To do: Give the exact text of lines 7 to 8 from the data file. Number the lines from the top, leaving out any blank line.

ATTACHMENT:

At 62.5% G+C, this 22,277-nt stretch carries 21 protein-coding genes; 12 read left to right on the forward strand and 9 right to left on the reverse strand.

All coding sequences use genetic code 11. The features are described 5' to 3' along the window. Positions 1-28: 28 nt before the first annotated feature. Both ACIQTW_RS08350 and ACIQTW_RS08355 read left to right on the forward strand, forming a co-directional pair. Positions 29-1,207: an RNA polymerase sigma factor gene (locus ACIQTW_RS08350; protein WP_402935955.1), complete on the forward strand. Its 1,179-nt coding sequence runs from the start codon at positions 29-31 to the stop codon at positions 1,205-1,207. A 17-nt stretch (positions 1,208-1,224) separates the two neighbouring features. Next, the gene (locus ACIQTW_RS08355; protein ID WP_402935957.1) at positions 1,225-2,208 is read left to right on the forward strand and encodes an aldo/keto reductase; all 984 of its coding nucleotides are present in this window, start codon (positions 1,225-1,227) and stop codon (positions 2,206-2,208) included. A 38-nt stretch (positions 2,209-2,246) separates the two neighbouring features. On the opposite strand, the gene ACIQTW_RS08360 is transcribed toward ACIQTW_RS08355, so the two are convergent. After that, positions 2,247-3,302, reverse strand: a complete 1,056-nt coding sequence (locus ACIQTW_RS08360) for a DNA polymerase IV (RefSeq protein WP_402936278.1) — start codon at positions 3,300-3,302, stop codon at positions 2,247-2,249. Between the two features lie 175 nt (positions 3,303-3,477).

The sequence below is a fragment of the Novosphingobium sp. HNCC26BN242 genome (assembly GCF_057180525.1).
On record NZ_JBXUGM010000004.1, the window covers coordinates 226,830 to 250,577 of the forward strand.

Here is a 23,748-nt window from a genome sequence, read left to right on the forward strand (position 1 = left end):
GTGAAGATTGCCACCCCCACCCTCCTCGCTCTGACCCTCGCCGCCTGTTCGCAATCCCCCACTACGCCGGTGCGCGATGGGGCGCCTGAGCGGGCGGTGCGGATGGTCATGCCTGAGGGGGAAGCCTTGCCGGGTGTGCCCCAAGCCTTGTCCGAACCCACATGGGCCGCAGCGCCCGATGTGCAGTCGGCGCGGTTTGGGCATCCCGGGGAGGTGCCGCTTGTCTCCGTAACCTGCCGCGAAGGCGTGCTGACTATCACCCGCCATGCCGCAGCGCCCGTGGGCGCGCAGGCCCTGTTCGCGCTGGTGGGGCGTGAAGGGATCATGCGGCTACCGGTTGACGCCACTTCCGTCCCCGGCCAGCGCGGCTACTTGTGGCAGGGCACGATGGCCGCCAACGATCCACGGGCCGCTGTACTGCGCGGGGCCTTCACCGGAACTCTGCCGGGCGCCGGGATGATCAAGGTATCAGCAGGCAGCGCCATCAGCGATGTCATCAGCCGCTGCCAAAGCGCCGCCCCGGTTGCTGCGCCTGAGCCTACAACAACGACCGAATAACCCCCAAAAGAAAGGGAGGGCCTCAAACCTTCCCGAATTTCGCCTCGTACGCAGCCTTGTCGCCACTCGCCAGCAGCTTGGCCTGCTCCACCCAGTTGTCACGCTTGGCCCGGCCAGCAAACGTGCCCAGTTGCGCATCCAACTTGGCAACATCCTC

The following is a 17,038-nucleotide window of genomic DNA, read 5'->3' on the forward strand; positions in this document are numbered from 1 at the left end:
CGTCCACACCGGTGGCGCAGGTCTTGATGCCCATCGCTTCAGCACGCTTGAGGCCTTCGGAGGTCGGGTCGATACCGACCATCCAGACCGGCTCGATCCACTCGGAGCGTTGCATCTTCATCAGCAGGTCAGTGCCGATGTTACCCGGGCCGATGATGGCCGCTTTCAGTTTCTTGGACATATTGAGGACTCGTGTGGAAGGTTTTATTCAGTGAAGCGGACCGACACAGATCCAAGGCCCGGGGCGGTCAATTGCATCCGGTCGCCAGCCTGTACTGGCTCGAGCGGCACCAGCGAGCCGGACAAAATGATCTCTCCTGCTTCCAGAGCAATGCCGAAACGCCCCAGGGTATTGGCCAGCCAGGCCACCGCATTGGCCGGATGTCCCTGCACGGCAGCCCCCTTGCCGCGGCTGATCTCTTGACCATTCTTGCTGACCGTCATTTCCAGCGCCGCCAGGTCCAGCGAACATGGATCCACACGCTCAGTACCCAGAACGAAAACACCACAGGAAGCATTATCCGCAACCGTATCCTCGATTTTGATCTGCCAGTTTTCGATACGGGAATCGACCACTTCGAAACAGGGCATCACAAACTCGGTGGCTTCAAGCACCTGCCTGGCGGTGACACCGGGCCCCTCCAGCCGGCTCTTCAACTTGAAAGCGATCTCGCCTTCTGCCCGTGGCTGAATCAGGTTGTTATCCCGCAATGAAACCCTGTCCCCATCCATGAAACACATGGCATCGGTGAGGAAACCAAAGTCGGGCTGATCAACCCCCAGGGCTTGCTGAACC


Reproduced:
The following is a 17,038-nucleotide window of genomic DNA, read 5'->3' on the forward strand; positions in this document are numbered from 1 at the left end:
CGTCCACACCGGTGGCGCAGGTCTTGATGCCCATCGCTTCAGCACGCTTGAGGCCTTCGGAGGTCGGGTCGATACCGACCATCCAGACCGGCTCGATCCACTCGGAGCGTTGCATCTTCATCAGCAGGTCAGTGCCGATGTTACCCGGGCCGATGATGGCCGCTTTCAGTTTCTTGGACATATTGAGGACTCGTGTGGAAGGTTTTATTCAGTGAAGCGGACCGACACAGATCCAAGGCCCGGGGCGGTCAATTGCATCCGGTCGCCAGCCTGTACTGGCTCGAGCGGCACCAGCGAGCCGGACAAAATGATCTCTCCTGCTTCCAGAGCAATGCCGAAACGCCCCAGGGTATTGGCCAGCCAGGCCACCGCATTGGCCGGATGTCCCTGCACGGCAGCCCCCTTGCCGCGGCTGATCTCTTGACCATTCTTGCTGACCGTCATTTCCAGCGCCGCCAGGTCCAGCGAACATGGATCCACACGCTCAGTACCCAGAACGAAAACACCACAGGAAGCATTATCCGCAACCGTATCCTCGATTTTGATCTGCCAGTTTTCGATACGGGAATCGACCACTTCGAAACAGGGCATCACAAACTCGGTGGCTTCAAGCACCTGCCTGGCGGTGACACCGGGCCCCTCCAGCCGGCTCTTCAACTTGAAAGCGATCTCGCCTTCTGCCCGTGGCTGAATCAGGTTGTTATCCCGCAATGAAACCCTGTCCCCATCCATGAAACACATGGCATCGGTGAGGAAACCAAAGTCGGGCTGATCAACCCCCAGGGCTTGCTGAACC